Another part of the bill would allow teenagers to work longer hours. Dickey said he has a son who is a senior in high school, and he’d rather his son spend his nights working. He said that kids in sports are out until 11 p.m. or even midnight if they have an away game. He told the audience that, if it’s OK for a student to be out late playing a game, why shouldn’t it be all right for them to work?
“Why prevent a student from having a job?” Dickey said. “This is not a child slave labor bill.”
Dickey said that, if a young person has the ambition to get ahead in life by getting a jump start on a career, they should be encouraged in their endeavor.
Fairfield resident Carole Simmons, who spoke on behalf of the Southeast Iowa Sierra Club, urged the legislators to oppose the carbon capture pipelines that have been proposed in Iowa, such as the Navigator pipeline that would go through Jefferson and other nearby counties. Simmons urged them to oppose the use of eminent domain for private companies, and asked the legislators if they would support such a bill.
Shipley said he was also skeptical of the carbon capture pipeline, and saw it as part of a broader international initiative to punish certain countries for their carbon emissions. He liked the idea offered by the Iowa Farm Bureau to require any request for eminent domain to first receive the support of 90 percent of landowners affected. However, he mentioned that requiring a business like Navigator to pay more for easements won’t necessarily torpedo the project, since it would be eligible for millions of dollars in grants from the Inflation Reduction Act.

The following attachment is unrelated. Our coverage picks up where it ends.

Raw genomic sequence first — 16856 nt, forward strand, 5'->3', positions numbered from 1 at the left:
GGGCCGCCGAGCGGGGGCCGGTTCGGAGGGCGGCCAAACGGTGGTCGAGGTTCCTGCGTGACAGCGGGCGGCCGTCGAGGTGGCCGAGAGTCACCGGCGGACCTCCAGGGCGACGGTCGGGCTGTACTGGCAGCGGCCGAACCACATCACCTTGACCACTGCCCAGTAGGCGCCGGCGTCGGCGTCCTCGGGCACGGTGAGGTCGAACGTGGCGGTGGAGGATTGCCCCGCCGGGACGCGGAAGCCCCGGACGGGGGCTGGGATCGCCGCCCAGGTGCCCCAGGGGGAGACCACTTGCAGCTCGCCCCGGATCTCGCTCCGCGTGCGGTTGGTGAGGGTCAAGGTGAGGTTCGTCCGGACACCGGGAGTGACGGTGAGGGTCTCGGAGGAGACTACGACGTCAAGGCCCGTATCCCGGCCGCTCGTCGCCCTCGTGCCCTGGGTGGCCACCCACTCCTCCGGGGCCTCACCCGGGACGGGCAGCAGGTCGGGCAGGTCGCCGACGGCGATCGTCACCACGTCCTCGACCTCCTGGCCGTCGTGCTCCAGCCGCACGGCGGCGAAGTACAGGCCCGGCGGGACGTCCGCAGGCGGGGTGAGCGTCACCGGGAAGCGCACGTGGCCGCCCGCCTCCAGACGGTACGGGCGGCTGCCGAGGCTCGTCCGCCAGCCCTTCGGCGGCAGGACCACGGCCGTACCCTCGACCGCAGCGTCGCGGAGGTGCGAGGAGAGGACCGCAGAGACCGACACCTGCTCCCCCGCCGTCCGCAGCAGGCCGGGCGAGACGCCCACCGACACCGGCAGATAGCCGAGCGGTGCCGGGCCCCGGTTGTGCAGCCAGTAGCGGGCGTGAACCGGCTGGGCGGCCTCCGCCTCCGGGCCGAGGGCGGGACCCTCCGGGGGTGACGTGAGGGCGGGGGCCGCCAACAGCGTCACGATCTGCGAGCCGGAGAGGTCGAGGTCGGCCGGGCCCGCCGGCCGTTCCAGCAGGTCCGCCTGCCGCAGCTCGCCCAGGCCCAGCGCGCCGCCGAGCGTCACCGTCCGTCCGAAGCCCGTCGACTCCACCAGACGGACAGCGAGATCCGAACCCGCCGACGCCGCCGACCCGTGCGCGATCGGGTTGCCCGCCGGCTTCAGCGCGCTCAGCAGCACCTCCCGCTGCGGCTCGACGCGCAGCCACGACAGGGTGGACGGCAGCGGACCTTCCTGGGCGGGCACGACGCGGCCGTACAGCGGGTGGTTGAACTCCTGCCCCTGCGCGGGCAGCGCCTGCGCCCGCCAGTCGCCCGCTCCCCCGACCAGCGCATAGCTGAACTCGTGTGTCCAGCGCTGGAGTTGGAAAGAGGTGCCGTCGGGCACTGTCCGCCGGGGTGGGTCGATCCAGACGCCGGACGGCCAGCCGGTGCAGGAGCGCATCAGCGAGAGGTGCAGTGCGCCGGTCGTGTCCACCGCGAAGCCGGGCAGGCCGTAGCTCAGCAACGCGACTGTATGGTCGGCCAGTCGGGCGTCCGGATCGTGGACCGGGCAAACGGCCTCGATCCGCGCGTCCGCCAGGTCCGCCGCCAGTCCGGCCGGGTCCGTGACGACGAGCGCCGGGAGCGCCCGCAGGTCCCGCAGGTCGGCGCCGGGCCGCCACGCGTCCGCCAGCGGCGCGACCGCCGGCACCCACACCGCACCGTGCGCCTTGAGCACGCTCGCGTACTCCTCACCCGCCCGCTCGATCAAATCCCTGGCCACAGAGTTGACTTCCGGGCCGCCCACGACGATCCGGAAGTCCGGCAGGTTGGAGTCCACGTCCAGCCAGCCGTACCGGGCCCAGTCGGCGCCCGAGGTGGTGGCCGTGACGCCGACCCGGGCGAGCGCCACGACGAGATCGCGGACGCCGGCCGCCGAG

Hayes told Simmons she was “100 percent against this pipeline.”
“It’s a matter of property rights over profits,” Hayes said.
Hayes said there is strong opposition to the pipeline in her native Mahaska County, and that she has signed onto Rep. Steven Holt’s bill to require 90 percent approval from landowners before granting eminent domain. She said the ethanol plants that are hoping to transport carbon into underground storage areas far away in other states should instead look into storing the carbon under their own plants.
Fairfield Schools Superintendent Laurie Noll spoke about the Legislature’s attempt to remove certain materials from Iowa classrooms that are deemed obscene. She asked the legislators if they had read the books they were trying to ban. Dickey responded by saying he didn’t need to read the whole books, that seeing some of the photos included in the books was enough to know that they didn’t belong in Iowa schools.
Dickey said he’s spoken to other people who have questioned the wisdom of these “book bans,” and in every case, after he showed them the pictures or passages inside, they changed their minds.
“If I showed this to a minor, I would be arrested for child porn,” Dickey said.
Shipley agreed with Dickey, saying that although schools are exempt from state rules against obscenities, some of the materials in certain schools could be considered child pornography. He said that, if school administrators felt these books were important, they could be kept in a separate section of a school’s library and not included in the general selection.
Hayes said children do not need to see graphic depictions of sex, and that it is unhealthy for them to be exposed to these materials.
“We need to let children learn and grow, and not be sexualized,” she said.
Call Andy Hallman at 641-575-0135 or email him at firstname.lastname@example.org